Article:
Fines Rumors

After hearing concerns from owners and fielding inquiries from top agents over the past several weeks, the NBA has opened an investigation into how free agency operated this summer, multiple league sources told ESPN. The scope of the investigation is still being determined, but sources say it will likely focus on some of the earliest reported deals on June 30 — the first day teams and representatives for free agents are technically allowed to speak. League officials are expected to begin scheduling interviews in the coming days as they seek to gather information, sources said. There is no timetable for its completion.
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Within days, the league opened an investigation centered on the timing of some of the earliest reported free-agency deals on June 30, sources familiar with the matter told ESPN.com. The scope of that investigation is developing. It is expected to include interviews with players and possibly agents and team employees, sources say. The league has the power to punish teams it finds to be guilty of tampering ahead of June 30 at 6 p.m. Eastern Time — the first minute that teams are allowed to speak with representatives of free agents. It also might seek information on the timing of negotiations so that any revised free-agency calendar might better align with what is actually happening.
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The investigation followed a tense owners meeting, which multiple sources described to ESPN. Charlotte Hornets owner Michael Jordan, speaking as the head of the labor committee, discussed the possible need to revisit free-agency rules in the next collective bargaining agreement, sources said. Marc Lasry, co-owner of the Milwaukee Bucks, spoke of his concern of the gray areas of tampering rules; it was lost on no one in the room that Milwaukee’s franchise player, Giannis Antetokounmpo, could be the most sought-after star in free agency in 2021 if he does not sign an extension before then. Other owners expressed frustration that some deals had apparently been agreed to well before the official start of free agency.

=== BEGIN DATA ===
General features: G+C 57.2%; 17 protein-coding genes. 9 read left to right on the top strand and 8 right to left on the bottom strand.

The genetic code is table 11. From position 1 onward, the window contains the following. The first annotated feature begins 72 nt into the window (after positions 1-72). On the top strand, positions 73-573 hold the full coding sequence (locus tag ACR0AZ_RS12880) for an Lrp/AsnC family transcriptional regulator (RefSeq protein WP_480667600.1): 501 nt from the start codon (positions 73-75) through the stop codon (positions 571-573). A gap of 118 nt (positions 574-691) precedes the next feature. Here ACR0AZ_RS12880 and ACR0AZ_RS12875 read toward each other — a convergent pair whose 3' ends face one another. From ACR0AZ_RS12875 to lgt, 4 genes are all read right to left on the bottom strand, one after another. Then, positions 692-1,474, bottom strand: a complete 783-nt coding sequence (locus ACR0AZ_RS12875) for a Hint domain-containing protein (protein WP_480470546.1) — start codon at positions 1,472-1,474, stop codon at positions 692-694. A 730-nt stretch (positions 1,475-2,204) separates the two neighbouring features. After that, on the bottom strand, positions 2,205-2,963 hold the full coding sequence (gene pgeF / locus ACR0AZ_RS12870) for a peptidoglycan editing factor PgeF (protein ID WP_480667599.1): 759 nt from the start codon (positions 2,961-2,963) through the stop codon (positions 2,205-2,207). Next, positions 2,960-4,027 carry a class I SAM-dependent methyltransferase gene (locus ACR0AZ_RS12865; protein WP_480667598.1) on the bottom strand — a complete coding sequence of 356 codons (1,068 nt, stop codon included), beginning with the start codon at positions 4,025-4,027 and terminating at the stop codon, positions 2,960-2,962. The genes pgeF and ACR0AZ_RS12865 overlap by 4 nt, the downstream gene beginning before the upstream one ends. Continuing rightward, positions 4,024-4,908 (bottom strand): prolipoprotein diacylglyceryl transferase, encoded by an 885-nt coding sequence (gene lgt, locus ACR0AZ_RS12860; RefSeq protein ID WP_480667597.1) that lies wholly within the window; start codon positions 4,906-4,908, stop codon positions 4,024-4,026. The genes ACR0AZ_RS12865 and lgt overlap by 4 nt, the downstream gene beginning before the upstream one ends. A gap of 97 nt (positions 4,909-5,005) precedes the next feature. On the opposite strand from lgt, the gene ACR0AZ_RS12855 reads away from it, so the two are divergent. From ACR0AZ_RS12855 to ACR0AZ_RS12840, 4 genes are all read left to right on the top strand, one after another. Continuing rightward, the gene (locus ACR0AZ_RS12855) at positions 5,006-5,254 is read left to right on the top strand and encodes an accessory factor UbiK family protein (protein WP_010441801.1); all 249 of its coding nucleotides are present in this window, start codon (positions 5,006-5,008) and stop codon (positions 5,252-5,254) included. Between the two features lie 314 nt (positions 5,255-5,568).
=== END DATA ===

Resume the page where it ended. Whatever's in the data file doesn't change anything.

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Buchanan told the governors that as partners they were entitled to expect all teams to abide by a common set of enforceable rules for free agency — and that the league office would come back with a proposal for a revised set of rules that would then be strictly enforced. He asked the group if they were comfortable with the league “seizing servers and cellphones,” a line that stuck with many in attendance, according to sources who recounted the scene later. Buchanan’s tone was not threatening, or aggressive, sources say. He appeared to be offering guidance: This is what strict enforcement might look like.
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Some suggested that any family member acting as a player’s de facto representative should have to pass through the union’s certification process for player agents, sources said. Buchanan, sources say, distinguished any situation in which a team were to circumvent the salary cap to provide star players with extra benefits: The league would use all investigative tools at its disposal and use its immense power to punish any team caught doing that. He reminded the governors of this, even though there are no credible allegations of circumvention at this time, sources say.
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It isn’t just teams complaining, by the way. Even powerful agents have registered concerns about the timing of free agency to both the players’ union and league office, per several sources. Agents and players benefit from a known and concrete starting point to free agency, too. If some deals are done early, that means cap room vanishes before those acting at the agreed-upon kickoff time even initiate talks.
13 hours ago via ESPN